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The Shadow of Chinese War: Ethnic Tensions, Geopolitics, and Online Scams in the Kokang Conflict on the China-Myanmar Borderland

Myanmar National Democratic Alliance Army (MNDAA) fighters in Kokang, Myanmar. – Photo credit: The Kokang

By Xu Peng | 05 December 2023

The ongoing conflicts in the China-Myanmar borderland, reignited since 27th October, have drawn international attention, especially due to the involvement of the Kokang’s army, also called the Myanmar National Democratic Alliance Army (MNDAA), a predominantly Han Chinese ethnic armed group. The operation, framed as a crackdown on online scams, hints at winning potential support from China, considering the Chinese central government’s growing concerns over the burgeoning online scam industry. This commentary offers an overview of the ongoing conflicts at the intersection of Han Chinese identity, organized crime, and cross-border dynamics.

 

My first encounter with the Kokang issue was through Peng Jiasheng‘s (Pheung Kya-shin) 2015 letter on the internet, titled “Calling All Chinese Compatriots Worldwide”. In it, Peng emphasized Kokang’s Han Chinese identity and appealed for global Chinese support. This call to action was my introduction to the complex realities of the Kokang region, a predominantly Han Chinese community within Myanmar. My subsequent visit (figure 1) to the region in 2018 revealed a community indistinguishable from mainland China, with ubiquitous Chinese signage and language. Locals, mistaking me for a journalist, implored me to highlight their plight and seek Chinese government intervention, echoing their strong sense of Chinese identity.

Shopping centre in Kokang with Chinese elements in 2018 – Photo was taken by the author

Research into Kokang’s history reveals a long-standing Han Chinese presence, dating back to the Ming dynasty. Officially ceded to British Burma in 1897, Kokang’s self-identification and governance remained distinctly Chinese. Even under British symbolic rule, Kokang was effectively governed by local chieftains, preserving its Chinese character. This identity was further reinforced during World War II, when Kokang leaders sought Chinese support against Japanese invasion, leading to the establishment of the Kokang (Anti-Japanese) Defence Force in collaboration with the Chinese Expeditionary Army.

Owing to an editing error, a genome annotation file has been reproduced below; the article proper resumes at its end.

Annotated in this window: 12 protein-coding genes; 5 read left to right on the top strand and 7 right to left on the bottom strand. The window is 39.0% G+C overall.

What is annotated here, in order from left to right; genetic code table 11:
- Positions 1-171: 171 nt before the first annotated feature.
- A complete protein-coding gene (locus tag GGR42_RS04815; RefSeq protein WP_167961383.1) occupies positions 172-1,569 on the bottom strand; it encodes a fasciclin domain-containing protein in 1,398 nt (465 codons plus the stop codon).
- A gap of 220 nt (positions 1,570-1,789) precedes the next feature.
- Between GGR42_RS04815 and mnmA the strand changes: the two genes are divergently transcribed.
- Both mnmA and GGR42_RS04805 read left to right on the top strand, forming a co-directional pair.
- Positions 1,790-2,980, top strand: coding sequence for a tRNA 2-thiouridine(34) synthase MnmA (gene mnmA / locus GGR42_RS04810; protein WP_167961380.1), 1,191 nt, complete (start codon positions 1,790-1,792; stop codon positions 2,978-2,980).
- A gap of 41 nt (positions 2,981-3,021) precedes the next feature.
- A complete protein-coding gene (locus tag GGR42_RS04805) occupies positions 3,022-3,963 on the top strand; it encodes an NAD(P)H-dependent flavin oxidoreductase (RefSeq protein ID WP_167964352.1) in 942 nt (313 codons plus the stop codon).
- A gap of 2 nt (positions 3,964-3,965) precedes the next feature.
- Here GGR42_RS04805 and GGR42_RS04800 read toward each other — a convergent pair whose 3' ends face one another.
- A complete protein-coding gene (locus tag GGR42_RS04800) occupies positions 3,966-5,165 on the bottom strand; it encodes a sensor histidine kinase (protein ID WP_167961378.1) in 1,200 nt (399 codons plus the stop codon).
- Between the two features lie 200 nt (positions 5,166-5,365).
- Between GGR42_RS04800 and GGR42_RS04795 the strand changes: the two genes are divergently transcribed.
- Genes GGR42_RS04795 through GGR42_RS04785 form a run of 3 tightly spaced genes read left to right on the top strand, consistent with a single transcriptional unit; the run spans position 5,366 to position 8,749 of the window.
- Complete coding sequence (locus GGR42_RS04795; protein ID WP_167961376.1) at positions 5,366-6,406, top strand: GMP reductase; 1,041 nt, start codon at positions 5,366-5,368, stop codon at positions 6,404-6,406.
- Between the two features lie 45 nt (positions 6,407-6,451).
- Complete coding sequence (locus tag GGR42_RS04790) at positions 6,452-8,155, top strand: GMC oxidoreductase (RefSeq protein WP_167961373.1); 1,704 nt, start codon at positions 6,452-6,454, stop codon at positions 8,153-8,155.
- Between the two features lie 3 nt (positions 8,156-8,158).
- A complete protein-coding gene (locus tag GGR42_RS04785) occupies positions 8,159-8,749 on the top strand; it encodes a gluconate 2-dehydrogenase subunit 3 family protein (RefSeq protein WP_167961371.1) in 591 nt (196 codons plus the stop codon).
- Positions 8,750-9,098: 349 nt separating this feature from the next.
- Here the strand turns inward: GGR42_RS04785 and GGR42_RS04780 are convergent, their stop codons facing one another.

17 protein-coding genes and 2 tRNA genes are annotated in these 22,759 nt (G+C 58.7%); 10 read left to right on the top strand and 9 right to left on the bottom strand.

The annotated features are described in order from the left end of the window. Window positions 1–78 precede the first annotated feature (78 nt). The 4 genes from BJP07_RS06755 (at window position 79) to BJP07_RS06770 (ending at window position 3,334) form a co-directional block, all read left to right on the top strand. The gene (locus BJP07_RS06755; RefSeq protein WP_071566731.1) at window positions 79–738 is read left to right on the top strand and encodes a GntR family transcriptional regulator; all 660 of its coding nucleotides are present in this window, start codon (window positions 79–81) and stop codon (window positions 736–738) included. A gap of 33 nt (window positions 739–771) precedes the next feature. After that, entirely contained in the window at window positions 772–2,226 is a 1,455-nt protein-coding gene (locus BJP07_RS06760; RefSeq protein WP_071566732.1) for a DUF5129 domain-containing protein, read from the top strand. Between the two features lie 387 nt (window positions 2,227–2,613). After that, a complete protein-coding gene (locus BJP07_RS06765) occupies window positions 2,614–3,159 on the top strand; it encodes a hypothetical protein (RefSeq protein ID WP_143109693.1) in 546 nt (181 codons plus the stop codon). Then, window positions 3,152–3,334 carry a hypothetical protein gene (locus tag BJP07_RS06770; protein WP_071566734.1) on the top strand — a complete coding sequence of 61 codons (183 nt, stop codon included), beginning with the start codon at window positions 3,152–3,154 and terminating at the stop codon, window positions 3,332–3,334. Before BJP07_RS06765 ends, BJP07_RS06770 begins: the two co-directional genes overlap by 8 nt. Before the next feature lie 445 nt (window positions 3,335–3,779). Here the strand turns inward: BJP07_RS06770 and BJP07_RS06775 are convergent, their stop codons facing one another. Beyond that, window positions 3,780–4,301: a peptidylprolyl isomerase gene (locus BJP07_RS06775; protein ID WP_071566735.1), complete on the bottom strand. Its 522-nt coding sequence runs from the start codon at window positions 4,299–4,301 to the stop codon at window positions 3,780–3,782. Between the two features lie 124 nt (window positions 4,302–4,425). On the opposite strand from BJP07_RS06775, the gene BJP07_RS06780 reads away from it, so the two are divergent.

Post-Myanmar’s independence in 1948, Kokang initially integrated into the nascent nation’s parliamentary system. However, the 1962 military coup and subsequent dissolution of parliament marked a turning point, ending Kokang’s parliamentary representation and autonomy. This shift prompted Kokang to refocus on defence against the Myanmar government, transitioning from hereditary leadership to a more capability-driven governance mode, which ensued decades and saw fluctuating alliances and conflicts. At the end of 1960s, Peng Jiasheng led the Kokang people’s defence force to join the Communist Party of Burma (CPB), while at the same time the CPB received official Chinese aid as a result of Chinese revolution diplomacy. This period is widely recognised for illustrating Peng’s close ties with China, as he leveraged the CPB’s support in his struggle against the Myanmar government.

 

The close ties between Kokang and China, fostered historically through the CPB, continued to evolve in the post-CPB era. Kokang’s geographical proximity to Yunnan transformed it into a significant economic gateway, facilitating vital border trade that became a lifeline for its economy. This economic relationship was particularly crucial as Kokang’s economy expanded, with industries such as gambling emerging since the early 2000s. Despite these developments, China maintained a non-interventionist stance towards Kokang’s internal affairs, allowing its economy to flourish without direct interference.